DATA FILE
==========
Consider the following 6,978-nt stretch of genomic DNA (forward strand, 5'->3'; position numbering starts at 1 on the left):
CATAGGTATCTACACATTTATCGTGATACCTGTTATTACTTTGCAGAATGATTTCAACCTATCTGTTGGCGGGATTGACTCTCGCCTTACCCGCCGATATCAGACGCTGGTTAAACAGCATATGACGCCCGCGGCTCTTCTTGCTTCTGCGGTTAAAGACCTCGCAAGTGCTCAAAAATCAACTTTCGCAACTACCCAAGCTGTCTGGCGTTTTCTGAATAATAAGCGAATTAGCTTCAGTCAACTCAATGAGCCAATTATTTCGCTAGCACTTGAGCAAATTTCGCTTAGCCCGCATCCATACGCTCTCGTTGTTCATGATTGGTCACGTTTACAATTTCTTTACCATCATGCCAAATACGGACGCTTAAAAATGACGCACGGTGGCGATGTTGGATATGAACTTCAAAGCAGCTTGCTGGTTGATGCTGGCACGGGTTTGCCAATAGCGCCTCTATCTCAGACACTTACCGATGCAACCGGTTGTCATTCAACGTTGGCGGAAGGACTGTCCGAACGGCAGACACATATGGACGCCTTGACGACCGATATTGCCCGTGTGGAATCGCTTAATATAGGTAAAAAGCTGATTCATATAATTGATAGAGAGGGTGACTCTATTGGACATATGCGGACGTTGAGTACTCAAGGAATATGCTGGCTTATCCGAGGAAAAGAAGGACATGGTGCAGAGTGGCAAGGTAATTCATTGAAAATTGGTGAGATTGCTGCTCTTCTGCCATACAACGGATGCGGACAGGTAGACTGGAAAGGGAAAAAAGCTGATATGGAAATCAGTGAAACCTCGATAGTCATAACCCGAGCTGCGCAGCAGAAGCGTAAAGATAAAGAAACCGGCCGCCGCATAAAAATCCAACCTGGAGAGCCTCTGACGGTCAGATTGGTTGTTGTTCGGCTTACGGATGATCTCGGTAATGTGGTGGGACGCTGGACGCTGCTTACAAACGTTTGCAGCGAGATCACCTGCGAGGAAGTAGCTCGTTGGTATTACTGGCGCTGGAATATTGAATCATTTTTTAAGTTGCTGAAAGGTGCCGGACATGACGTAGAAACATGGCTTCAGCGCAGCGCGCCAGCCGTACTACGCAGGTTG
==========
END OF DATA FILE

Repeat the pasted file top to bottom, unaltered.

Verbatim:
Consider the following 6,978-nt stretch of genomic DNA (forward strand, 5'->3'; position numbering starts at 1 on the left):
CATAGGTATCTACACATTTATCGTGATACCTGTTATTACTTTGCAGAATGATTTCAACCTATCTGTTGGCGGGATTGACTCTCGCCTTACCCGCCGATATCAGACGCTGGTTAAACAGCATATGACGCCCGCGGCTCTTCTTGCTTCTGCGGTTAAAGACCTCGCAAGTGCTCAAAAATCAACTTTCGCAACTACCCAAGCTGTCTGGCGTTTTCTGAATAATAAGCGAATTAGCTTCAGTCAACTCAATGAGCCAATTATTTCGCTAGCACTTGAGCAAATTTCGCTTAGCCCGCATCCATACGCTCTCGTTGTTCATGATTGGTCACGTTTACAATTTCTTTACCATCATGCCAAATACGGACGCTTAAAAATGACGCACGGTGGCGATGTTGGATATGAACTTCAAAGCAGCTTGCTGGTTGATGCTGGCACGGGTTTGCCAATAGCGCCTCTATCTCAGACACTTACCGATGCAACCGGTTGTCATTCAACGTTGGCGGAAGGACTGTCCGAACGGCAGACACATATGGACGCCTTGACGACCGATATTGCCCGTGTGGAATCGCTTAATATAGGTAAAAAGCTGATTCATATAATTGATAGAGAGGGTGACTCTATTGGACATATGCGGACGTTGAGTACTCAAGGAATATGCTGGCTTATCCGAGGAAAAGAAGGACATGGTGCAGAGTGGCAAGGTAATTCATTGAAAATTGGTGAGATTGCTGCTCTTCTGCCATACAACGGATGCGGACAGGTAGACTGGAAAGGGAAAAAAGCTGATATGGAAATCAGTGAAACCTCGATAGTCATAACCCGAGCTGCGCAGCAGAAGCGTAAAGATAAAGAAACCGGCCGCCGCATAAAAATCCAACCTGGAGAGCCTCTGACGGTCAGATTGGTTGTTGTTCGGCTTACGGATGATCTCGGTAATGTGGTGGGACGCTGGACGCTGCTTACAAACGTTTGCAGCGAGATCACCTGCGAGGAAGTAGCTCGTTGGTATTACTGGCGCTGGAATATTGAATCATTTTTTAAGTTGCTGAAAGGTGCCGGACATGACGTAGAAACATGGCTTCAGCGCAGCGCGCCAGCCGTACTACGCAGGTTG